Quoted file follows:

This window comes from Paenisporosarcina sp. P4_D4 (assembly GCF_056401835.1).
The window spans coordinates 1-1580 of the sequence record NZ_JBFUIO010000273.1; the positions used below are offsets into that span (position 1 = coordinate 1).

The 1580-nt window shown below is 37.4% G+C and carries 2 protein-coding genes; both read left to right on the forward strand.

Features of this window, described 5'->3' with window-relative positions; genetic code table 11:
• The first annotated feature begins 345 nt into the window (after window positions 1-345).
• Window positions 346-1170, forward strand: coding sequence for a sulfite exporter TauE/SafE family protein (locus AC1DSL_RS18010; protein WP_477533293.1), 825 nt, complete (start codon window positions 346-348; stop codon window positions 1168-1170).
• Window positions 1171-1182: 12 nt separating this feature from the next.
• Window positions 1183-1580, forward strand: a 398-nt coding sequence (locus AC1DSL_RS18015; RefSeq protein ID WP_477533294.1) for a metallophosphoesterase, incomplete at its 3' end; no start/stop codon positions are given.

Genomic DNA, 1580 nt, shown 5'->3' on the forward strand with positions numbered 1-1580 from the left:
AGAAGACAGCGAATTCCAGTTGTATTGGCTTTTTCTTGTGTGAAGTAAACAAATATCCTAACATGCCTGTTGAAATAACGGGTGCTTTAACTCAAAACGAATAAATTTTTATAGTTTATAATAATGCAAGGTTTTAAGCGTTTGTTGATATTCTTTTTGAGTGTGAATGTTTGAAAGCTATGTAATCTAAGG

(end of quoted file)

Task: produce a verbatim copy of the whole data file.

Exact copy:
This window comes from Paenisporosarcina sp. P4_D4 (assembly GCF_056401835.1).
The window spans coordinates 1-1580 of the sequence record NZ_JBFUIO010000273.1; the positions used below are offsets into that span (position 1 = coordinate 1).

The 1580-nt window shown below is 37.4% G+C and carries 2 protein-coding genes; both read left to right on the forward strand.

Features of this window, described 5'->3' with window-relative positions; genetic code table 11:
• The first annotated feature begins 345 nt into the window (after window positions 1-345).
• Window positions 346-1170, forward strand: coding sequence for a sulfite exporter TauE/SafE family protein (locus AC1DSL_RS18010; protein WP_477533293.1), 825 nt, complete (start codon window positions 346-348; stop codon window positions 1168-1170).
• Window positions 1171-1182: 12 nt separating this feature from the next.
• Window positions 1183-1580, forward strand: a 398-nt coding sequence (locus AC1DSL_RS18015; RefSeq protein ID WP_477533294.1) for a metallophosphoesterase, incomplete at its 3' end; no start/stop codon positions are given.

Genomic DNA, 1580 nt, shown 5'->3' on the forward strand with positions numbered 1-1580 from the left:
AGAAGACAGCGAATTCCAGTTGTATTGGCTTTTTCTTGTGTGAAGTAAACAAATATCCTAACATGCCTGTTGAAATAACGGGTGCTTTAACTCAAAACGAATAAATTTTTATAGTTTATAATAATGCAAGGTTTTAAGCGTTTGTTGATATTCTTTTTGAGTGTGAATGTTTGAAAGCTATGTAATCTAAGG